Sundar Pichai, Google's CEO
China has always been a country that forced major Internet companies to reckon with the impossibility of merely being neutral, unbiased platforms for information. Doing business in China in the age of the Internet has always meant complying with certain restrictions on what kinds of content could be posted, shared, and discussed online. That was true in 2006, when Google first launched its Google.cn service, and true in 2010, when Google shuttered its Google.cn search engine citing concerns about censorship and efforts by the Chinese government to hack into Google accounts belonging to human rights activists. It’s still more true now, in 2018, when the Chinese government is enforcing stricter controls on online content than ever before and Google is reportedly working on a new censored version of its search engine for China.
Despite the clear business reasons to reenter the Chinese market — China has the largest online population of any country in the world, totaling 772 million people — it’s still a little startling to see Google making preparations for what appears to be a return to the country on bended knee, ready to acquiesce to all of the government’s censorship demands. That’s partly because Google made such a fuss about leaving in the first place — a decision many major U.S. tech firms, such as Facebook and Twitter, never had (or got) to make in the first place, since their services were preemptively blocked by the Chinese government. Having taken the moral stance in 2010 that it wouldn’t cooperate with China’s espionage and censorship efforts, it’s hard not to see Google’s apparent about-face as a decision to dial back its concerns about protecting user accounts from state-sponsored espionage and promoting uncensored content to users worldwide.
Or perhaps, in 2018, at a moment when the Internet is subject to more regulations worldwide than ever before, Google has just become more resigned to the idea that doing business in lots of different countries requires complying with lots of different local laws, whether the company agrees with them or not. In Germany, that means complying with a recent online hate speech law that requires removing some social media posts that violate German laws within 24 hours. In Indonesia, it has meant pulling apps aimed at LGBT audiences, such as gay dating apps, from the Google Play Store in deference to pressure from the Indonesian government. At a certain point, for a multinational company juggling hundreds of these different legal restrictions from various governments, it’s conceivable that China’s demands to block search results tied to certain terms and events just start to seem like more of the same. Those very same demands that seemed so extreme and unusual in 2010 that they, in part, caused Google to leave the country might, in 2018, look more routine — just another unfortunate but unavoidable set of obstacles that must be navigated in order to reach as many Internet users as possible worldwide.
But even as a business decision, it’s not clear that developing a search engine tailored to the specific demands of the Chinese government makes a great deal of sense for Google. In 2010, when the company left China, there was already speculation that Google was pulling out because it was failing to attract sufficient market share in the country, losing out to local competitor Baidu. In 2018, the major Chinese Internet companies are far bigger and more powerful than they were in 2010, and they’re looking to expand their customer base beyond just China and other Asian countries.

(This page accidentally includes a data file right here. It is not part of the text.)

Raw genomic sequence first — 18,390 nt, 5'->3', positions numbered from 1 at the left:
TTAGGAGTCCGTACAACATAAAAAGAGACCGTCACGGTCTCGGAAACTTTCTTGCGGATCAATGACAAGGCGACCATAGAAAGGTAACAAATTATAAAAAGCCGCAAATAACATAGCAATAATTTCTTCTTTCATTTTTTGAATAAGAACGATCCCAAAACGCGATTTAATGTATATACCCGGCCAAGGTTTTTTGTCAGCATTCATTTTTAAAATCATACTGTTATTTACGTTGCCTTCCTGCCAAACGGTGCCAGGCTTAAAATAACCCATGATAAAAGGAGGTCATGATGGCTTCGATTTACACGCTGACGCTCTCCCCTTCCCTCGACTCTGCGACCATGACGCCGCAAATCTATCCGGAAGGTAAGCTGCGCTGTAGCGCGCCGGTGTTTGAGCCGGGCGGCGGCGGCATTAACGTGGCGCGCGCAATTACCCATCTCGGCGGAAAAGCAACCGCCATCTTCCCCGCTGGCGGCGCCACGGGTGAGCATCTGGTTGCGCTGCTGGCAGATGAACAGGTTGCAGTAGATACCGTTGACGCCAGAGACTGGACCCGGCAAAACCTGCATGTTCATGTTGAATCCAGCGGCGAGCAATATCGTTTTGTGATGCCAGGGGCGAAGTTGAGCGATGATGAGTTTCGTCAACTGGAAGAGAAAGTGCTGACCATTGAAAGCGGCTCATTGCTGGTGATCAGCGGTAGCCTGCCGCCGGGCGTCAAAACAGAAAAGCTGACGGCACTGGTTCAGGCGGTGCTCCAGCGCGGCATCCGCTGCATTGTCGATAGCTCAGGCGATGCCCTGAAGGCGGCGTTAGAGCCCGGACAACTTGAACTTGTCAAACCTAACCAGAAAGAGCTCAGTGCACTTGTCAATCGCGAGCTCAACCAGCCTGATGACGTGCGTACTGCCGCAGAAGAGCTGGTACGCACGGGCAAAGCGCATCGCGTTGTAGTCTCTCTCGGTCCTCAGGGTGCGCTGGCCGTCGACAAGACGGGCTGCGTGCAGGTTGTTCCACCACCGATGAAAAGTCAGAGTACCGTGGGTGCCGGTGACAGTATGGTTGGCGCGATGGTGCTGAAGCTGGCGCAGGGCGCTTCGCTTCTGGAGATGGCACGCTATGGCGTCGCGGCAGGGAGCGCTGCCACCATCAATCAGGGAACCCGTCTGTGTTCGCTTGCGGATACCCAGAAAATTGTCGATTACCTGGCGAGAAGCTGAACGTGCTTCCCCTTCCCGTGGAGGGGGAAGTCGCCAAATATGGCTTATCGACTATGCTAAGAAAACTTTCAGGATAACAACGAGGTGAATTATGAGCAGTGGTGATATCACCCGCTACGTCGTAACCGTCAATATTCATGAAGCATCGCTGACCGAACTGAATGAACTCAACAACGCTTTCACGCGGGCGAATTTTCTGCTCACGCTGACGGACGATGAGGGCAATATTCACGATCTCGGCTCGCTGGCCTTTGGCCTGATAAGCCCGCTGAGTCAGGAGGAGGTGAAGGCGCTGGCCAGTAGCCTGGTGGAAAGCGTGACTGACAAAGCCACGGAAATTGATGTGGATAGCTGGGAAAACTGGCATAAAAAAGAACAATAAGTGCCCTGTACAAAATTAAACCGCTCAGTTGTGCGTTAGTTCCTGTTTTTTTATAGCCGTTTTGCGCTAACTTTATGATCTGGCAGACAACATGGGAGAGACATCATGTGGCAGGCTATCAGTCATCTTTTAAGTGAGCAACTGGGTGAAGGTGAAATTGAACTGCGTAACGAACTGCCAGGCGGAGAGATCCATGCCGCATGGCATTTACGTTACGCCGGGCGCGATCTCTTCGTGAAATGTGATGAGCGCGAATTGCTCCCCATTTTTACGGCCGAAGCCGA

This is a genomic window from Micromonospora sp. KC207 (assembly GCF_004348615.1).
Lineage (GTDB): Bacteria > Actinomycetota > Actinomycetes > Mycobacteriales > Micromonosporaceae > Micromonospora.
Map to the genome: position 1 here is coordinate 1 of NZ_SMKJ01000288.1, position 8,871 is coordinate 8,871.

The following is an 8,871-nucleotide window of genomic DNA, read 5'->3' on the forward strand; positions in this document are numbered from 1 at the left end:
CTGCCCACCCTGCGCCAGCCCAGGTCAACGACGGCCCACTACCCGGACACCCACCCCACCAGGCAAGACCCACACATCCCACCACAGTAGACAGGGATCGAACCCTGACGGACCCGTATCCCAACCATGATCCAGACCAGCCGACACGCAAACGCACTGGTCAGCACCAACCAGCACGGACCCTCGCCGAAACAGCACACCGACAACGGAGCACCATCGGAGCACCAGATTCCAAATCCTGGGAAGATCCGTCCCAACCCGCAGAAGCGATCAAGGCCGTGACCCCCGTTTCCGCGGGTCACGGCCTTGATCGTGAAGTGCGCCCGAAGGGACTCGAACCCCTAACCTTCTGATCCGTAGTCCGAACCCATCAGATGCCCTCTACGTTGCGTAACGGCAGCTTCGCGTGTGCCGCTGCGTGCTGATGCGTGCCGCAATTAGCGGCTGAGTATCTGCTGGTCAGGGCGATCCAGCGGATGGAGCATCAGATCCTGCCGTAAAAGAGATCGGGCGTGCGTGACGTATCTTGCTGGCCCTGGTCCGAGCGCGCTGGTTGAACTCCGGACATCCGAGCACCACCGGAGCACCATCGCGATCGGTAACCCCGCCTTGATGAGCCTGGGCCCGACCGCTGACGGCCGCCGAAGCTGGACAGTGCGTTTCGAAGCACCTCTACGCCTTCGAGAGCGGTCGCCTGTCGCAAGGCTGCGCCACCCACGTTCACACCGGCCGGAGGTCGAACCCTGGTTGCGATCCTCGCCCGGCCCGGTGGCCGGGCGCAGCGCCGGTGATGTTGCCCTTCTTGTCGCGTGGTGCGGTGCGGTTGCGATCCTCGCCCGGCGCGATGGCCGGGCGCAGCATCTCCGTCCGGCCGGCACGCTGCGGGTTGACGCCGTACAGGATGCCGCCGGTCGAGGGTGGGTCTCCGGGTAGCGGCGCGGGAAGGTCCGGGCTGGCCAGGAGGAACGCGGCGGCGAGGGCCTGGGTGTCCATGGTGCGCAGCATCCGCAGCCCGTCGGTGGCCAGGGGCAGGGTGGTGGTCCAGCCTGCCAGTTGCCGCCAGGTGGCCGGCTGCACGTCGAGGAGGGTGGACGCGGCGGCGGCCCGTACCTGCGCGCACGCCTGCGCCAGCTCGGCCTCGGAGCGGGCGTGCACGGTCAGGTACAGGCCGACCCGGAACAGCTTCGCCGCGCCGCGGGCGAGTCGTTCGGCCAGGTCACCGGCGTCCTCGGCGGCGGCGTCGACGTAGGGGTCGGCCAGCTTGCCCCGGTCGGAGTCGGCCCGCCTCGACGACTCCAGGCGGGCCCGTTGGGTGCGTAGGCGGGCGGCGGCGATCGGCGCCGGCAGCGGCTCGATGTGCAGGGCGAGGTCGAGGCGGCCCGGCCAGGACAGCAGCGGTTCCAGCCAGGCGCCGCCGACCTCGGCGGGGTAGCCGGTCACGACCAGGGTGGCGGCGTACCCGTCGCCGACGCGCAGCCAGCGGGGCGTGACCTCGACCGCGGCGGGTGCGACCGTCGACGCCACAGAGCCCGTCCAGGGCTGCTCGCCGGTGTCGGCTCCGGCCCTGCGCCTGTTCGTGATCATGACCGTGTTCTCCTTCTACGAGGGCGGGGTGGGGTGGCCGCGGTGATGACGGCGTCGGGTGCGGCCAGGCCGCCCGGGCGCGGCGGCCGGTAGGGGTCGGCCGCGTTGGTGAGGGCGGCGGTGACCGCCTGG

That may be one reason Google feels compelled to try to compete directly for the Chinese market again — but it’s also a reason to believe they’re far less likely to be successful in taking on those competitors than they were eight years ago. Baidu CEO Robin Li even threw down the gauntlet in a social media post declaring that “Baidu will win again” after the news broke that Google might reenter the Chinese market with a censored search engine mobile app.
To aid its chances at competing in the Chinese market, and presumably also to comply with Chinese regulations that require Internet companies doing business in China to operate their infrastructure within the country’s borders, Google is reportedly developing its search app in partnership with another, presumably local, company. (A group of six senators has asked Google’s CEO Sundar Pichai to tell them whether that partnership is in any way tied to another Google deal with Chinese Internet behemoth Tencent, related to cross-licensing patents.) According to The Intercept, the partner company might even be provided with a way to blacklist search terms and key words even without Google’s approval.
But even by caving to the Chinese government’s demands entirely, and partnering with a local tech firm, it’s hard to see how Google plans to make any headway in a market so completely dominated by Chinese companies. As Google’s own competitors — most notably Microsoft’s Bing search engine — have learned the hard way, it is no easy thing to pry contented Internet users away from the search engine they already know and love. And why would Google expect to face a level playing field in China, especially at a moment when trade tensions between the U.S. and China are high and the Chinese government is aggressively promoting the growth of its own, domestic tech industry?
Google clearly believes it possesses superior search technology to win over the Chinese market if it can just get the government’s seal of approval. But it’s a very different market today than it was in 2010 and it’s not clear Google has much to gain from this endeavor that will, at the very least, cause it to lose the moral high ground.